Review: The Darkest Minds by Alexandra Bracken

The Darkest MindsThe Darkest Minds by Alexandra Bracken
Genre: Supernatural, Apocalyptic
Published by: Disney Hyperion
Pages: 488
Format: Paperback
Rating: ★.5
Where to Find: Goodreads | Amazon

So, we had two copies of this book, and this normally means that we love the book so much, we just can’t share it. Let me tell you now that the fate of the second book is not looking good and does not at all parallel that of the second copy of ‘Fangirl’ by Rainbow Rowell and ‘Anna and the French Kiss’ by Stephanie Perkins.

We’ve had the first book on the shelves for a while. There was a lot of hype surrounding this book a while ago, but we let it die down before we decided to read it. Then, the third and final book in the series, Into the Afterlight, came out a few days ago, and suddenly everyone’s ravenously reading this series like a slice of fresh cake.

I was not impressed.

The premise sounded good. The title was intriguing. I thought it was going to be so much more than it was, when really all the book amounted to was a waste of 488 pages. The journey the main character goes through is circular and ridiculous, leading me to question why I invested the time into reading something I didn’t enjoy.

Ruby, as a main character, held all of the tropes of a protagonist I do not like. Number One being that she was adamant she was a ‘monster’ because of her powers. Number Two being that she was victim of an instant romance that hit you in the face like a bus (and was just as unwelcome.) She had a case of I-only-develop-a-personality-200-pages-in syndrome that did nothing but demotivate me from finishing this book.

How did I do it, you ask? I don’t know.

I had a number of problems with this book, like the irrational pacing and the insta-love but nothing annoyed me more than the dimensions of the Black Betty van. From the description (which is lengthly to say the least) this van is at least the size of a bungalow. Somehow the people in the front seat couldn’t see Ruby hidden in the back seat, because the back seat acted as a living-room-bedroom that was six metres long.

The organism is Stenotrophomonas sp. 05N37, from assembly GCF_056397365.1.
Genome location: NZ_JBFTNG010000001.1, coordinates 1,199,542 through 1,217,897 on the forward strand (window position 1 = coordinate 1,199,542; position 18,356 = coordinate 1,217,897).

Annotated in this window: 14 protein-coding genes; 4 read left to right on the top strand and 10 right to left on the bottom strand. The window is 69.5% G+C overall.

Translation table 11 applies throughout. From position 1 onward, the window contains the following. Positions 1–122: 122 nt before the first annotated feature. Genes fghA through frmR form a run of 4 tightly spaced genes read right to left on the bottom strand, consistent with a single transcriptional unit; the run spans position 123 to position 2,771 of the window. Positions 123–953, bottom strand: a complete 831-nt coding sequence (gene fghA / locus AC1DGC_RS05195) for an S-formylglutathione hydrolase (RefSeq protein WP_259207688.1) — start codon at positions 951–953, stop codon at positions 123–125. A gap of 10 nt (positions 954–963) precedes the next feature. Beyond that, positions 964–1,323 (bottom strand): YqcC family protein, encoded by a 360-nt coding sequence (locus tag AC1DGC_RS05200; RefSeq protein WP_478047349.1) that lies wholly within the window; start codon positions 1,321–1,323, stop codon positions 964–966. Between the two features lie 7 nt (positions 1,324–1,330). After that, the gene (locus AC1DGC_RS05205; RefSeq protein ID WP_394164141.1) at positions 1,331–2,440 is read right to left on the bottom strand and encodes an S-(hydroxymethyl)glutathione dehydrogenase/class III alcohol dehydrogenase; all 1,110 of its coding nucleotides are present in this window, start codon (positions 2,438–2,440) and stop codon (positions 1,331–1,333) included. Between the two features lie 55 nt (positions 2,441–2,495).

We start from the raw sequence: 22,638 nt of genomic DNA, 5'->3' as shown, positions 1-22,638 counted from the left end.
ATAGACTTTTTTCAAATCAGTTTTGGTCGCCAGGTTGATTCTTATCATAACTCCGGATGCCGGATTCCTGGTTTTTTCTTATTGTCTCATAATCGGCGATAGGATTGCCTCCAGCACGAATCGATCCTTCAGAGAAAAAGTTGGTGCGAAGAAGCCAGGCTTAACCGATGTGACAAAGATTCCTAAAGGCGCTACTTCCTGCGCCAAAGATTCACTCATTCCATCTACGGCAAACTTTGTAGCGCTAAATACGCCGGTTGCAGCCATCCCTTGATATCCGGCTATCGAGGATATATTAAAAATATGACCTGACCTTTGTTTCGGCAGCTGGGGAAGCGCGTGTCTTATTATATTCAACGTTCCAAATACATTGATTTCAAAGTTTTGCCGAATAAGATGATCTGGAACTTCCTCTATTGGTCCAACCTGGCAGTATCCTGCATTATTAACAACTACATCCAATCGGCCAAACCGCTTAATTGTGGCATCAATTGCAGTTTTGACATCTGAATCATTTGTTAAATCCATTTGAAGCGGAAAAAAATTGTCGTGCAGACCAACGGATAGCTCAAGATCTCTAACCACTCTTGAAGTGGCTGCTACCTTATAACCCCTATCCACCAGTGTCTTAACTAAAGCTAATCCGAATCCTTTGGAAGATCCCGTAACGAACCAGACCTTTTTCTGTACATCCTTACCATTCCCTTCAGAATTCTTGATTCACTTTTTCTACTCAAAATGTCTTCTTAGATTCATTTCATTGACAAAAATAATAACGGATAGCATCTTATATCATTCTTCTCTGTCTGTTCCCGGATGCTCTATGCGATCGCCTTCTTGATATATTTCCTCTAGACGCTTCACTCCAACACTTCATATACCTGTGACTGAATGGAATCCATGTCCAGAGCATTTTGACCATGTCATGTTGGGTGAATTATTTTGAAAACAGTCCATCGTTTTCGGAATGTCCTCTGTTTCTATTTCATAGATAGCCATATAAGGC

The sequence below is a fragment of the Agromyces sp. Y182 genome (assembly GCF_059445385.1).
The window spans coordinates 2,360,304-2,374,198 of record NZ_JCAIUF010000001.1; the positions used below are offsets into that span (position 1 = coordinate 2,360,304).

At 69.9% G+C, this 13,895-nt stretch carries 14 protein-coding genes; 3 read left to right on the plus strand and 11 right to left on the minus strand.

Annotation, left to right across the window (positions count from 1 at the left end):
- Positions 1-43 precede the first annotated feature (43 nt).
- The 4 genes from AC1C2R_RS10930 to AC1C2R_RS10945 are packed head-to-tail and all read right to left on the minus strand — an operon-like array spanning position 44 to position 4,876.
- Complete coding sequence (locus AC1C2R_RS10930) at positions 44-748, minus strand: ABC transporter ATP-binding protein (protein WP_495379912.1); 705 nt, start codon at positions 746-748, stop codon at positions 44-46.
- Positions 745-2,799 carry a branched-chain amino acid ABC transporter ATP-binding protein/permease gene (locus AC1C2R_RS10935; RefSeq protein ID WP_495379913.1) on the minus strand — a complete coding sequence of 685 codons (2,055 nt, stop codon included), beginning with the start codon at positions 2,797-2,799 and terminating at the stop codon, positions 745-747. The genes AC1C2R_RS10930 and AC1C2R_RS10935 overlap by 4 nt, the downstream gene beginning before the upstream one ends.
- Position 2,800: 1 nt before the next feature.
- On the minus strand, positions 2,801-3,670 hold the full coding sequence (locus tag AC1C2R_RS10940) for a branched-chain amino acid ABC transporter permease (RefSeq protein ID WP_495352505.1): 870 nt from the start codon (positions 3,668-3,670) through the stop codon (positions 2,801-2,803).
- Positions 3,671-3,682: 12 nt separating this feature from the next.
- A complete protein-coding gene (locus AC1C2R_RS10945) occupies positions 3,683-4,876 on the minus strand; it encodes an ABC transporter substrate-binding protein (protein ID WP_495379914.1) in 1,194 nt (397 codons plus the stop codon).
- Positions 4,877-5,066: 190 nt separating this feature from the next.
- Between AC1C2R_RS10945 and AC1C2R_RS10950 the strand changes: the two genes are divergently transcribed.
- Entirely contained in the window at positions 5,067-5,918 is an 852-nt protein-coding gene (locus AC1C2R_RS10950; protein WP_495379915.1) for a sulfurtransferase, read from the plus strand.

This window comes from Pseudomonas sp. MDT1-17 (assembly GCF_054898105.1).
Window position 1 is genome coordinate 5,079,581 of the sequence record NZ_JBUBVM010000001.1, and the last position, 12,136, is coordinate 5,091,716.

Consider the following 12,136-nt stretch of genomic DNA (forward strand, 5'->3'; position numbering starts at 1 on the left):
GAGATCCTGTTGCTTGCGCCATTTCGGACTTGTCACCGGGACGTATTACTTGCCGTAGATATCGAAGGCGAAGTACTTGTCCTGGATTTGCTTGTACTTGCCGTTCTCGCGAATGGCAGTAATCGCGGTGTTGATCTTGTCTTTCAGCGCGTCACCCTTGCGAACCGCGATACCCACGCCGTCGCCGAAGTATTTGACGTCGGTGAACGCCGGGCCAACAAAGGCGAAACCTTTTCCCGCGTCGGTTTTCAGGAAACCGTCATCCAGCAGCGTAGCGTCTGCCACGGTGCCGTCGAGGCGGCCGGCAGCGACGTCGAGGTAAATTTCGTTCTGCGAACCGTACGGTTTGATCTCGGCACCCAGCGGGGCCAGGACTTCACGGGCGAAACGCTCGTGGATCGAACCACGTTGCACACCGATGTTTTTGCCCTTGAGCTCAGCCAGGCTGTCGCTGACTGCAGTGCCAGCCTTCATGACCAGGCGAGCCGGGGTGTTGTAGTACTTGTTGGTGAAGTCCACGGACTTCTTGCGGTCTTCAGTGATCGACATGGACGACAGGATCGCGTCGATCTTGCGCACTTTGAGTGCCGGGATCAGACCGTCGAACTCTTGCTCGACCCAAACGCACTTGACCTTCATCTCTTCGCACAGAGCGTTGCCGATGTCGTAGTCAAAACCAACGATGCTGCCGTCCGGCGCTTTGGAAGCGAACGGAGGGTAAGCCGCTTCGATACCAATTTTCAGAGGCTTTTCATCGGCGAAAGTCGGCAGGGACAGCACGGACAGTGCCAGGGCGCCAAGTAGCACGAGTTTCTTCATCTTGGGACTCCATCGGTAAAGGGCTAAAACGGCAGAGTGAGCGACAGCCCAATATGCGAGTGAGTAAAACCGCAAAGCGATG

I didn’t understand what was happening a lot of the time because the important and fast paced scenes were so short and underdeveloped. I didn’t understand the use of the ‘fade-to-black’ technique that left the reader guessing whether Ruby was sexually harassed by this jerky expletive guy. I certainly didn’t understand why Zu, one of the main characters, had to leave, or the fate of Chubs, another of the main four.

And, talking of the jerky expletive guy, I completely saw his plot twist a mile off. DO NOT TRUST anyone but yourself is the advice I would give to any dystopian novel participant.

As I can’t think of anything I particularly liked about this book, I’m going to leave the review there, because my hate fire is too stoked to continue. HOWEVER, part of me wants to know how this series could possibly progress, so if I subject myself to that, I’ll be sure to let you know of my opinion. Overall, I give this book 1.5 stars, redeemed by the shopping sequence and the traumatising back story that was the only event in the book that made me feel any emotion but irritation.

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